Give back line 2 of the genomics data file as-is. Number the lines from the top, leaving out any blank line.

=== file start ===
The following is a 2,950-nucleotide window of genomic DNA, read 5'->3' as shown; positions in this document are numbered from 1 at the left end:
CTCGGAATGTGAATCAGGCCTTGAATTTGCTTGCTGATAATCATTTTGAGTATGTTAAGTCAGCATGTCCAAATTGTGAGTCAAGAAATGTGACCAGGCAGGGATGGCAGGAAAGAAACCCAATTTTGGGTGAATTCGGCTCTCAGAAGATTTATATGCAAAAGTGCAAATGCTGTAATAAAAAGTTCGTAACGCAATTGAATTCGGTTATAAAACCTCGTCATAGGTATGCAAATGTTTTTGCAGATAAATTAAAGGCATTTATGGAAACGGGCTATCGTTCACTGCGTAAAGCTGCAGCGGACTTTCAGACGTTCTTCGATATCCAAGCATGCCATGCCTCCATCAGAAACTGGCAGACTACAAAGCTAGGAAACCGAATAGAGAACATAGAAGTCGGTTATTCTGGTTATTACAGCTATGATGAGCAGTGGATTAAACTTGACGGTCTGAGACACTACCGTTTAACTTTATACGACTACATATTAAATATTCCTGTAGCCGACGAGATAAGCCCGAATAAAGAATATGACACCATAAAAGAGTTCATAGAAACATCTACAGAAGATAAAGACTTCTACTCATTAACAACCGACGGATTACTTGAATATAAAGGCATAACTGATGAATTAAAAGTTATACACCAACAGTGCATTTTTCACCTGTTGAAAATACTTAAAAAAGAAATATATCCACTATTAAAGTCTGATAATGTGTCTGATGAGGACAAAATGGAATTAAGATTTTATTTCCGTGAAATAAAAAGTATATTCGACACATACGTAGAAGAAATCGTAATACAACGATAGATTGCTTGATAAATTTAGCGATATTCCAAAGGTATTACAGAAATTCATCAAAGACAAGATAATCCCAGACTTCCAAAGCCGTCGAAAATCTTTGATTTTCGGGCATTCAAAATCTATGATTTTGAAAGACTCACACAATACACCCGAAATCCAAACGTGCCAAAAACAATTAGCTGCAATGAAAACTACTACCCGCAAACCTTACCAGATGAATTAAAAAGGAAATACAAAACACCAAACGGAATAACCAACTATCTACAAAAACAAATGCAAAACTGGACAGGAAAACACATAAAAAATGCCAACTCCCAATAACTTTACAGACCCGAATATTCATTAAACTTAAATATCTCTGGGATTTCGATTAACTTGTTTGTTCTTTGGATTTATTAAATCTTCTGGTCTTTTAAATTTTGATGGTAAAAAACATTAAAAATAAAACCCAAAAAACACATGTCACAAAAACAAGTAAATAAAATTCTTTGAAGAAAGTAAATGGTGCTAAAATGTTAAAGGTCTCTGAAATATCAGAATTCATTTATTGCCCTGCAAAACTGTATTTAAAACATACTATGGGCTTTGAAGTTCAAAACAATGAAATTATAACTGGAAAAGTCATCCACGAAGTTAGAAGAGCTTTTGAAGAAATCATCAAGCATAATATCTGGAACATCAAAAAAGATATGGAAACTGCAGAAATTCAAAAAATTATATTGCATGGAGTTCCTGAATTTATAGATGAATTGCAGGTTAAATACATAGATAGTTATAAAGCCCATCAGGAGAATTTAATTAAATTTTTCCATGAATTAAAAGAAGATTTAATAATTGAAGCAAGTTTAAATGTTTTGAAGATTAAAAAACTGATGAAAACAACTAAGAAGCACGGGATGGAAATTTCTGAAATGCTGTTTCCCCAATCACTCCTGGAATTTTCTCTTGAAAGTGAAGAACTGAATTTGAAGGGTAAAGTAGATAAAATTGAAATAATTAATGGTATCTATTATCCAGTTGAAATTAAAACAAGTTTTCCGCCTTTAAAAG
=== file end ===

CTCGGAATGTGAATCAGGCCTTGAATTTGCTTGCTGATAATCATTTTGAGTATGTTAAGTCAGCATGTCCAAATTGTGAGTCAAGAAATGTGACCAGGCAGGGATGGCAGGAAAGAAACCCAATTTTGGGTGAATTCGGCTCTCAGAAGATTTATATGCAAAAGTGCAAATGCTGTAATAAAAAGTTCGTAACGCAATTGAATTCGGTTATAAAACCTCGTCATAGGTATGCAAATGTTTTTGCAGATAAATTAAAGGCATTTATGGAAACGGGCTATCGTTCACTGCGTAAAGCTGCAGCGGACTTTCAGACGTTCTTCGATATCCAAGCATGCCATGCCTCCATCAGAAACTGGCAGACTACAAAGCTAGGAAACCGAATAGAGAACATAGAAGTCGGTTATTCTGGTTATTACAGCTATGATGAGCAGTGGATTAAACTTGACGGTCTGAGACACTACCGTTTAACTTTATACGACTACATATTAAATATTCCTGTAGCCGACGAGATAAGCCCGAATAAAGAATATGACACCATAAAAGAGTTCATAGAAACATCTACAGAAGATAAAGACTTCTACTCATTAACAACCGACGGATTACTTGAATATAAAGGCATAACTGATGAATTAAAAGTTATACACCAACAGTGCATTTTTCACCTGTTGAAAATACTTAAAAAAGAAATATATCCACTATTAAAGTCTGATAATGTGTCTGATGAGGACAAAATGGAATTAAGATTTTATTTCCGTGAAATAAAAAGTATATTCGACACATACGTAGAAGAAATCGTAATACAACGATAGATTGCTTGATAAATTTAGCGATATTCCAAAGGTATTACAGAAATTCATCAAAGACAAGATAATCCCAGACTTCCAAAGCCGTCGAAAATCTTTGATTTTCGGGCATTCAAAATCTATGATTTTGAAAGACTCACACAATACACCCGAAATCCAAACGTGCCAAAAACAATTAGCTGCAATGAAAACTACTACCCGCAAACCTTACCAGATGAATTAAAAAGGAAATACAAAACACCAAACGGAATAACCAACTATCTACAAAAACAAATGCAAAACTGGACAGGAAAACACATAAAAAATGCCAACTCCCAATAACTTTACAGACCCGAATATTCATTAAACTTAAATATCTCTGGGATTTCGATTAACTTGTTTGTTCTTTGGATTTATTAAATCTTCTGGTCTTTTAAATTTTGATGGTAAAAAACATTAAAAATAAAACCCAAAAAACACATGTCACAAAAACAAGTAAATAAAATTCTTTGAAGAAAGTAAATGGTGCTAAAATGTTAAAGGTCTCTGAAATATCAGAATTCATTTATTGCCCTGCAAAACTGTATTTAAAACATACTATGGGCTTTGAAGTTCAAAACAATGAAATTATAACTGGAAAAGTCATCCACGAAGTTAGAAGAGCTTTTGAAGAAATCATCAAGCATAATATCTGGAACATCAAAAAAGATATGGAAACTGCAGAAATTCAAAAAATTATATTGCATGGAGTTCCTGAATTTATAGATGAATTGCAGGTTAAATACATAGATAGTTATAAAGCCCATCAGGAGAATTTAATTAAATTTTTCCATGAATTAAAAGAAGATTTAATAATTGAAGCAAGTTTAAATGTTTTGAAGATTAAAAAACTGATGAAAACAACTAAGAAGCACGGGATGGAAATTTCTGAAATGCTGTTTCCCCAATCACTCCTGGAATTTTCTCTTGAAAGTGAAGAACTGAATTTGAAGGGTAAAGTAGATAAAATTGAAATAATTAATGGTATCTATTATCCAGTTGAAATTAAAACAAGTTTTCCGCCTTTAAAAG